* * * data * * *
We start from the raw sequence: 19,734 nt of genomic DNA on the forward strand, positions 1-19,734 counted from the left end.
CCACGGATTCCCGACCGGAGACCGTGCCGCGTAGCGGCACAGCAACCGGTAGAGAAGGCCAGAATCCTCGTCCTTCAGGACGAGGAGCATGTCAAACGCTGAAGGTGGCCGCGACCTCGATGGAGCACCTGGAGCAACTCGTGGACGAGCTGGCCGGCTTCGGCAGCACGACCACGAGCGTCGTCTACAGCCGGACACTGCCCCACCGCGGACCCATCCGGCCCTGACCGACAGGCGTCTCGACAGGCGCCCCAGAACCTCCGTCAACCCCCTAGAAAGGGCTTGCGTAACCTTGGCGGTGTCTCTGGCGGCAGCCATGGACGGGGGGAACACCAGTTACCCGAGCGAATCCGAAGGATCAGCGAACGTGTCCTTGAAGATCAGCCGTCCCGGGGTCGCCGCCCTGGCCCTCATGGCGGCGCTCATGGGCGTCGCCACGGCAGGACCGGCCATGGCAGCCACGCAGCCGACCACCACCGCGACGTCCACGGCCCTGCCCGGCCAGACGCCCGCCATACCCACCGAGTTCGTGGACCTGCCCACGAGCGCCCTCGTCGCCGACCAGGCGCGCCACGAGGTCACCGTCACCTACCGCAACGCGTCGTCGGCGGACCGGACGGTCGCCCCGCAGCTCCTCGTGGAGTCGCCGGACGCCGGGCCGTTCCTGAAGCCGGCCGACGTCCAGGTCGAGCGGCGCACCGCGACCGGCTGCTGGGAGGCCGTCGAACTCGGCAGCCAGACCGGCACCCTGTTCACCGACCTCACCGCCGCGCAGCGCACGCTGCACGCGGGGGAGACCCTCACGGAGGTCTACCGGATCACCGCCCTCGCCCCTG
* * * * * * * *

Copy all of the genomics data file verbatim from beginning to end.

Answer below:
We start from the raw sequence: 19,734 nt of genomic DNA on the forward strand, positions 1-19,734 counted from the left end.
CCACGGATTCCCGACCGGAGACCGTGCCGCGTAGCGGCACAGCAACCGGTAGAGAAGGCCAGAATCCTCGTCCTTCAGGACGAGGAGCATGTCAAACGCTGAAGGTGGCCGCGACCTCGATGGAGCACCTGGAGCAACTCGTGGACGAGCTGGCCGGCTTCGGCAGCACGACCACGAGCGTCGTCTACAGCCGGACACTGCCCCACCGCGGACCCATCCGGCCCTGACCGACAGGCGTCTCGACAGGCGCCCCAGAACCTCCGTCAACCCCCTAGAAAGGGCTTGCGTAACCTTGGCGGTGTCTCTGGCGGCAGCCATGGACGGGGGGAACACCAGTTACCCGAGCGAATCCGAAGGATCAGCGAACGTGTCCTTGAAGATCAGCCGTCCCGGGGTCGCCGCCCTGGCCCTCATGGCGGCGCTCATGGGCGTCGCCACGGCAGGACCGGCCATGGCAGCCACGCAGCCGACCACCACCGCGACGTCCACGGCCCTGCCCGGCCAGACGCCCGCCATACCCACCGAGTTCGTGGACCTGCCCACGAGCGCCCTCGTCGCCGACCAGGCGCGCCACGAGGTCACCGTCACCTACCGCAACGCGTCGTCGGCGGACCGGACGGTCGCCCCGCAGCTCCTCGTGGAGTCGCCGGACGCCGGGCCGTTCCTGAAGCCGGCCGACGTCCAGGTCGAGCGGCGCACCGCGACCGGCTGCTGGGAGGCCGTCGAACTCGGCAGCCAGACCGGCACCCTGTTCACCGACCTCACCGCCGCGCAGCGCACGCTGCACGCGGGGGAGACCCTCACGGAGGTCTACCGGATCACCGCCCTCGCCCCTG